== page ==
Well, Todd did everything I suggested he do… without me even realizing he’d done it. Four color on the balloons, so they blend with the art; check. Tinting behind the lettering, so the white paper doesn’t pop so badly; check — though more tint would’ve helped significantly… but I’m not the writer, artist, letterer or editor on this, so it’s just a vote from the cheap seats.
And I know what it’s like to get so close to something that you can’t see whether you’ve completely accomplished your goal or not… and perhaps Todd is entirely happy with his work here… so I won’t belabor my earlier thoughts about the look and word placement within the balloons. I do appreciate having this discussion about the lettering on a specific book, though. It’s been educational and collegial.
Rich: I’m all in favor of lower case lettering as an option—we letter SAM & TWITCH, WALLACE & GROMIT and my own strip, HEDGE BACKWARDS, in lower case. But there’s a big difference between TINTIN and JLA/AVENGERS or WHEN THE WIND BLOWS and SUPERMAN. My feeling is that as children we gravitate from the educational, lower case alphabet which filled all those baby books we learn to read at school to the more exciting and urgent upper case lettering found in comic books, which grown ups found difficult to read because everyone was shouting. The fact that grown ups find comics hard to read or understand is, I think, part of the appeal to a child.
The cleaner and gentler lower case lettering in TINTIN or WHEN THE WIND BLOWS—or EIGHTBALL—is appealing to a more sophisticated reader who can see past the idea that lower case lettering is for kid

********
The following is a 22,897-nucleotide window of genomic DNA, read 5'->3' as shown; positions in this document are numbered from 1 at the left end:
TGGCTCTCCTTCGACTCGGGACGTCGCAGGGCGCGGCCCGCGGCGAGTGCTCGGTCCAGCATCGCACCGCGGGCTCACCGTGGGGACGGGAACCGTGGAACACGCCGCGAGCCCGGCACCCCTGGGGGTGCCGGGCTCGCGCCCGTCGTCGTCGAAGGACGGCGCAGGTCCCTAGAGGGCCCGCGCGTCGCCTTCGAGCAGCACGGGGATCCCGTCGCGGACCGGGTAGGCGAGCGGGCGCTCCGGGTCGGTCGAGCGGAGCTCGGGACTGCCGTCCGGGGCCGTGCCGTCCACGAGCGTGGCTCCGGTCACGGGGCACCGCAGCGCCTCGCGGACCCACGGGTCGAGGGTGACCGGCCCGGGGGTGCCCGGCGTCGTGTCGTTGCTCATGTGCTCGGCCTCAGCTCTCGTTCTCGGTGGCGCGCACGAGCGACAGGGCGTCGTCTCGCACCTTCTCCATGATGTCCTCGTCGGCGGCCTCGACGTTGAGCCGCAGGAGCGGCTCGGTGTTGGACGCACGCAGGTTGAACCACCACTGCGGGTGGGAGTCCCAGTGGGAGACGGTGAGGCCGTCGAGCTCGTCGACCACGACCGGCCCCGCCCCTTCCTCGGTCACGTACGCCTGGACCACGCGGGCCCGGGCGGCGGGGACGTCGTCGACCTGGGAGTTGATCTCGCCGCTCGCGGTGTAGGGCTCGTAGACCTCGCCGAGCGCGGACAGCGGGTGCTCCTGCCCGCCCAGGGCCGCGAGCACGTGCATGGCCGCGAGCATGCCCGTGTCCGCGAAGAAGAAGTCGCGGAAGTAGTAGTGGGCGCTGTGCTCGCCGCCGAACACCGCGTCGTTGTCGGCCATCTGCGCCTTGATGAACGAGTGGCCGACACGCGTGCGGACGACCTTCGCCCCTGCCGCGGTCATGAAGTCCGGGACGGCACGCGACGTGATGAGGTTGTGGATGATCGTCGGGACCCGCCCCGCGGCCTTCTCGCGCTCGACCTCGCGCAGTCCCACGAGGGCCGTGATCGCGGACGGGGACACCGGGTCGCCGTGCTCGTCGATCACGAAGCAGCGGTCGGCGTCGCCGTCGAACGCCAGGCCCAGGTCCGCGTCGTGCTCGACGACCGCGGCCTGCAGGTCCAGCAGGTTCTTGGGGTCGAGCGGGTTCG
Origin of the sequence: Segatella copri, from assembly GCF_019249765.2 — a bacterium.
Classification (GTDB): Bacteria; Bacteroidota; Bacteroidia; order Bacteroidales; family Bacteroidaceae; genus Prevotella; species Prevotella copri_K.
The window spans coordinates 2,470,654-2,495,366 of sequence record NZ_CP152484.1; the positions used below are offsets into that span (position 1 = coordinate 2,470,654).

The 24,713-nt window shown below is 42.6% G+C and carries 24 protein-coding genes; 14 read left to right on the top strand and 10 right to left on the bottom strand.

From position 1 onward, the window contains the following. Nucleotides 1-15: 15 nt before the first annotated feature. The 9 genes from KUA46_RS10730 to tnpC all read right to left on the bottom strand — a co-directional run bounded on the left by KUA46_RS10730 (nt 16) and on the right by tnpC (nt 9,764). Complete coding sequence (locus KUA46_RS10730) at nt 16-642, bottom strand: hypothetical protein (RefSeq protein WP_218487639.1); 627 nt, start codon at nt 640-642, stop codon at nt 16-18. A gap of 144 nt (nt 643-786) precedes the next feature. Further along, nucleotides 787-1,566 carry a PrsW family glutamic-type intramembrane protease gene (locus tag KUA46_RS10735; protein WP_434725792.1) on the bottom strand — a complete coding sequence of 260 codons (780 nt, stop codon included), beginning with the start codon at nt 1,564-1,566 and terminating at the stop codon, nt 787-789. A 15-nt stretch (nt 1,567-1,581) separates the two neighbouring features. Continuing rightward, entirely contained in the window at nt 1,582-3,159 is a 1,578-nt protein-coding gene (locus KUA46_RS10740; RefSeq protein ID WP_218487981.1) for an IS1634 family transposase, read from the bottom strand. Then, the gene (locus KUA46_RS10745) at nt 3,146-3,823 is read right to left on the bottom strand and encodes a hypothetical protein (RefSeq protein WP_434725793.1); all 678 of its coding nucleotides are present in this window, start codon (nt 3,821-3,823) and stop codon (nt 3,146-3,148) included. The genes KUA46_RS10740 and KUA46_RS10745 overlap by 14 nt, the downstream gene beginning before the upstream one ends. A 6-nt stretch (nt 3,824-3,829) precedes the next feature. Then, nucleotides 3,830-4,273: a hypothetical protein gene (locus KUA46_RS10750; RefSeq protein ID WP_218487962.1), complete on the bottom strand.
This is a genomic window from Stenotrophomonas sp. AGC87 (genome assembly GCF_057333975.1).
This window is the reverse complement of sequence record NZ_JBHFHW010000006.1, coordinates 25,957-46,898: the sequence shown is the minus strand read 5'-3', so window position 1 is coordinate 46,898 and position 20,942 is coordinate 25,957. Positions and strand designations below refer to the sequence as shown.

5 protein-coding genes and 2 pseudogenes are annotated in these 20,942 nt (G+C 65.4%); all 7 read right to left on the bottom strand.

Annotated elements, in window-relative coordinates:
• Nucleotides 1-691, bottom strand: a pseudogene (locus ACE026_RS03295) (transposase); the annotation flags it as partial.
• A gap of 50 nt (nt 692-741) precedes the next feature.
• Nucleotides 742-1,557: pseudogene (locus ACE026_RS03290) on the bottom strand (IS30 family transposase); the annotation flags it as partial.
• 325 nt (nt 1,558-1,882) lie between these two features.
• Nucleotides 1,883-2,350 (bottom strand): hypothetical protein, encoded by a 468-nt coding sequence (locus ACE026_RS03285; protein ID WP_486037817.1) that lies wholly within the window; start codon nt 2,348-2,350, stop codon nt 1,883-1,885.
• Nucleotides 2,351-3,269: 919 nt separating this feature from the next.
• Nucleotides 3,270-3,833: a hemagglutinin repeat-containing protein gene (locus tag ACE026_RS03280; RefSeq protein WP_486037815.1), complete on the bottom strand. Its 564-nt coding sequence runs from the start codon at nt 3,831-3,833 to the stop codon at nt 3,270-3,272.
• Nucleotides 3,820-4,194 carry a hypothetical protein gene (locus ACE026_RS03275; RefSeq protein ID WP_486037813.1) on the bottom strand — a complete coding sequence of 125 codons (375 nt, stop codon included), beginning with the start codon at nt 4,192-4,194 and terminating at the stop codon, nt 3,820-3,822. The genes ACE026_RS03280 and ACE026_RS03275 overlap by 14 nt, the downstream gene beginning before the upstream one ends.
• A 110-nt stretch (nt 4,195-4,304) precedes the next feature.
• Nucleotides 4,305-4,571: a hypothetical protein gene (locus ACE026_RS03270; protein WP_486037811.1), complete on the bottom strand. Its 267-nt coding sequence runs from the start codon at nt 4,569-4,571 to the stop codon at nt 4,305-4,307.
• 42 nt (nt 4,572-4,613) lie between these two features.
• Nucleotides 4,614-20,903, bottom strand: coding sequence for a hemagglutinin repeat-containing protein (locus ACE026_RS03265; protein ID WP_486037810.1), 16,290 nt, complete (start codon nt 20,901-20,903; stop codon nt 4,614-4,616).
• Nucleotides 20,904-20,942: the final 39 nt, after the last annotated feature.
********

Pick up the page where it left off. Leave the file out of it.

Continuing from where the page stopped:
s, and frightens off the less mature readers who want their dialogue in short, sharp urgent upper case lettering that grown ups don’t understand.
I think that Marvel’s lower case lettering mandate is an admission that their readership is growing older, and that they are intentionally making their books less appealing to a younger readership. I think the number of characters declaring their civilian identities is another aspect of the same intention—”I’m Steve Rogers and I’m Captain America and I don’t talk in no freakin’ upper case any more… I’m comfortable with my life fighting crime and I favor lower case lettering — it’s sensitive and exotic.”
However, whether they’re called THE AVENGERS or THE ULTIMATES, they’re still a bunch of grown men running around in their pyjamas, the kind of characters that are more likely to appeal to children/young teenagers than grown ups. Lower case lettering won’t change that, but it will limit the range of styles and subtle distinctions available to a writer and the letterer with whom he is working. Ben Urich’s captions in Miller’s DAREDEVIL lose part of their uniqueness in a book that is lettered predominantly in lower case. Ditto Dream’s lower case balloons in SANDMAN, ditto Baby Grumpling’s balloons in THE PERISHERS, ditto Yap of Gatecrasher’s Technet in EXCALIBUR. I’m not a big fan of a lot of characters speaking in different styles and distinctive balloons or captions styles, but I think it’s a mistake to limit the options — can you imagine one font throughout Eisner’s SPIRIT? Or POGO? Or CEREBUS? Or, the Byrne/Claremont/Orzechowski X-MEN, or Chaykin/Bruzenak’s AMERICAN FLAGG?